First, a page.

When our family traveled through Tulsa on a recent Route 66 road trip, bad timing meant missing out on many of the museums and attractions we were hoping to see. Lucky for us, Tulsa does have all kinds of great Route 66 roadside landmarks and old signs that can be seen from the car or on foot. Here are some of our favorites:
The Meadow Gold sign seen on 11th and Quaker has been a Route 66 landmark since the 1930s. Originally located at 11th and Lewis, the sign was recently moved and restored to this new location for future generations of Route 66 travelers to enjoy.
The Golden Driller is several miles south of Route 66 but definitely worth making a detour. This 76-foot statue was built for the 1953 International Petroleum Exposition and is the largest free standing statue in the world. The Golden Driller is located in Expo Square at 21st west of Yale. There’s plenty of parking here and plenty of great places for shooting photographs.
Downtown Tulsa is filled with stunning art deco style buildings which are easy to view from the car or on foot. There are nearly 50 buildings of architectural significance in all. We recommend downloading the Tulsa Art Deco Walking Tour so that you won’t miss any of them.
If you only have time to get out of the car and walk around one building, make it the Boston Avenue Church at 1301 S. Boston, which is regarded as one of the finest examples of finest examples of ecclesiastical art deco architecture in the United States. Be sure to check out their website at BostonAvenue.org for details and tour times.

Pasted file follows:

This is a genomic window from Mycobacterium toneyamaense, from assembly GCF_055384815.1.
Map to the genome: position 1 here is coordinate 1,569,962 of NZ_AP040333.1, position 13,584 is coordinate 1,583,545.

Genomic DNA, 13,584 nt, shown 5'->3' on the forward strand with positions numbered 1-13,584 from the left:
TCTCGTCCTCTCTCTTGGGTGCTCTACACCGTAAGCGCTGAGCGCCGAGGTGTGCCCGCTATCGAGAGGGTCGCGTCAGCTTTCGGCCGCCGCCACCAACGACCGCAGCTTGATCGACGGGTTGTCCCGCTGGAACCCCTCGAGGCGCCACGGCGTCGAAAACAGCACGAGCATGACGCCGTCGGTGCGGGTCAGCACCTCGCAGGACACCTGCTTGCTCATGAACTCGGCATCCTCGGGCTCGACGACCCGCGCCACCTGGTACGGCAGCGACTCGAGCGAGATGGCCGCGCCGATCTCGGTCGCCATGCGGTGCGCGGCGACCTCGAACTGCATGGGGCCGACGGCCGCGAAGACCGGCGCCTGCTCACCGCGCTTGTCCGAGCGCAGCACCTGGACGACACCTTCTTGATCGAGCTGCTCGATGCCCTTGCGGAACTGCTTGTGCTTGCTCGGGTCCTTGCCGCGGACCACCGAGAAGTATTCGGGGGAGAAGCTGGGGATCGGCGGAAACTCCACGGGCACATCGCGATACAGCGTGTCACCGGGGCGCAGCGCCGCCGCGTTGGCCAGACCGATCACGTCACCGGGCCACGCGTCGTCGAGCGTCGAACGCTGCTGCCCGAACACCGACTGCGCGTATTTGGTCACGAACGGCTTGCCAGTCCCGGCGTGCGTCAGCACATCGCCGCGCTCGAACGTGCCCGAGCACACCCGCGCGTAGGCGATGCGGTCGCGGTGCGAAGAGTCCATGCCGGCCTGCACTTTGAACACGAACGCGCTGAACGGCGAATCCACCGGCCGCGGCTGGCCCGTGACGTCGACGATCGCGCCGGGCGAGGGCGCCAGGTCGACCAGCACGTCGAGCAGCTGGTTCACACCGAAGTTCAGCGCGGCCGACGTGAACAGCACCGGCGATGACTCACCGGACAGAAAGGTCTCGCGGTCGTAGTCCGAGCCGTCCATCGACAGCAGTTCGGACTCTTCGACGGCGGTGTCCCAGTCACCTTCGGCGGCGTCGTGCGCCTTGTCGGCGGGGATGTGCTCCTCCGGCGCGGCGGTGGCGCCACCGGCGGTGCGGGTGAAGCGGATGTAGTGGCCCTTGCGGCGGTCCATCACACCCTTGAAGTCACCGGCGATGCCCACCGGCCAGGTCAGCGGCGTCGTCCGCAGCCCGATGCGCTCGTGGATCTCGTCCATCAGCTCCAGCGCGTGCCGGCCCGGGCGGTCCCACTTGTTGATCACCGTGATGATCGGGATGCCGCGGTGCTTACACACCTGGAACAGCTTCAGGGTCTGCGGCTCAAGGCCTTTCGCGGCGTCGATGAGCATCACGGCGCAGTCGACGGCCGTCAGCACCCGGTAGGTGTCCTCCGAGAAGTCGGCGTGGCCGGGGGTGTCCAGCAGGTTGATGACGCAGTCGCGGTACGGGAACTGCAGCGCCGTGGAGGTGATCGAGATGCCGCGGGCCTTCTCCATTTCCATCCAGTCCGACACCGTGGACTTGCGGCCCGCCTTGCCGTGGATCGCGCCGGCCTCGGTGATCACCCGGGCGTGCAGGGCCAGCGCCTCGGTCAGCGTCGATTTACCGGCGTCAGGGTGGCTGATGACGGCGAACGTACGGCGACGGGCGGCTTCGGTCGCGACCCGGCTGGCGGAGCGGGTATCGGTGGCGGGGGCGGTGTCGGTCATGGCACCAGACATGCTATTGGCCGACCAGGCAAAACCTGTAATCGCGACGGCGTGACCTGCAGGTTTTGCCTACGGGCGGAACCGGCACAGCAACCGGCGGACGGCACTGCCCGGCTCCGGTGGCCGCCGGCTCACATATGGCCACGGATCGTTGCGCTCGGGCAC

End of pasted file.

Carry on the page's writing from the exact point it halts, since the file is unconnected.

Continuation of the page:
An early, pre-1932 alignment of Route 66 ran through the 2nd & Detroit areas which has been revitalized as an entertainment district. Known as the Blue Dome District, this area gets its name from a former gas station with a bright blue dome. The Blue Dome Gas Station can be found at the corner of 2nd and Elgin.
Motorists heading west on old Route 66 will run into the Cyrus Avery Centennial Plaza honoring the father of Route 66, Cyrus Avery. On the east side of the Arkansas river, there’s a nice little plaza with a view of the Cyrus Avery 1916 Art Deco Bridge to enjoy. On the other side of the river on Southwest Blvd is the Route 66 Village. The village is home to one of the world’s largest steam engines and the world’s tallest oil derrick.
Even though our family missed out on a number of Tulsa attractions, we did have a fun time driving through town and finding these iconic Route 66 roadside landmarks. The Oklahoma Tourism and Recreation Department has an excellent publication that is geared toward Route 66 travelers that can help your family plan an auto tour of Tulsa. We picked up our guide at the Route 66 Museum in Chandler, OK though you can also download a guide at TravelOK.com
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